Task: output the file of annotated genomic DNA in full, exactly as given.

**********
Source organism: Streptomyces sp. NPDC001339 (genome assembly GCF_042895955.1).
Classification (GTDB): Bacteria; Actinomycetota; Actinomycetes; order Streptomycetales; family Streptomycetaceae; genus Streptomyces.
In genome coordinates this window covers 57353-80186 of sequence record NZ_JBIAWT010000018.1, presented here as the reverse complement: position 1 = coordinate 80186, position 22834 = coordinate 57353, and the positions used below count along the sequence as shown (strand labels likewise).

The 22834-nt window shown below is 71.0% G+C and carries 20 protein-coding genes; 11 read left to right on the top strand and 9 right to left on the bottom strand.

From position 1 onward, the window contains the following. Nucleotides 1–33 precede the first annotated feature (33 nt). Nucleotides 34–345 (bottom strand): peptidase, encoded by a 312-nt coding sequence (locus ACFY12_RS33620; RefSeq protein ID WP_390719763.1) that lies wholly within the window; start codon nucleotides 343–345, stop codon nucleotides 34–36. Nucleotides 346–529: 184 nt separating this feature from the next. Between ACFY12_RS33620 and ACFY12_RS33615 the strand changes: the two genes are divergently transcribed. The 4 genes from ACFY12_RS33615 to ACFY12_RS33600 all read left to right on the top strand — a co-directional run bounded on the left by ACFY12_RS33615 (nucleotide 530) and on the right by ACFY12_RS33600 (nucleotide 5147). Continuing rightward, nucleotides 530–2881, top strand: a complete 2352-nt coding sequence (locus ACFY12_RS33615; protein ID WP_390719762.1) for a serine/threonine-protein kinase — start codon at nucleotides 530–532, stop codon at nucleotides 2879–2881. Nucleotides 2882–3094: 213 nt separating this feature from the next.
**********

Source organism: Streptomyces sp. NPDC001339 (genome assembly GCF_042895955.1).
Classification (GTDB): Bacteria; Actinomycetota; Actinomycetes; order Streptomycetales; family Streptomycetaceae; genus Streptomyces.
In genome coordinates this window covers 57353-80186 of sequence record NZ_JBIAWT010000018.1, presented here as the reverse complement: position 1 = coordinate 80186, position 22834 = coordinate 57353, and the positions used below count along the sequence as shown (strand labels likewise).

The 22834-nt window shown below is 71.0% G+C and carries 20 protein-coding genes; 11 read left to right on the top strand and 9 right to left on the bottom strand.

From position 1 onward, the window contains the following. Nucleotides 1–33 precede the first annotated feature (33 nt). Nucleotides 34–345 (bottom strand): peptidase, encoded by a 312-nt coding sequence (locus ACFY12_RS33620; RefSeq protein ID WP_390719763.1) that lies wholly within the window; start codon nucleotides 343–345, stop codon nucleotides 34–36. Nucleotides 346–529: 184 nt separating this feature from the next. Between ACFY12_RS33620 and ACFY12_RS33615 the strand changes: the two genes are divergently transcribed. The 4 genes from ACFY12_RS33615 to ACFY12_RS33600 all read left to right on the top strand — a co-directional run bounded on the left by ACFY12_RS33615 (nucleotide 530) and on the right by ACFY12_RS33600 (nucleotide 5147). Continuing rightward, nucleotides 530–2881, top strand: a complete 2352-nt coding sequence (locus ACFY12_RS33615; protein ID WP_390719762.1) for a serine/threonine-protein kinase — start codon at nucleotides 530–532, stop codon at nucleotides 2879–2881. Nucleotides 2882–3094: 213 nt separating this feature from the next.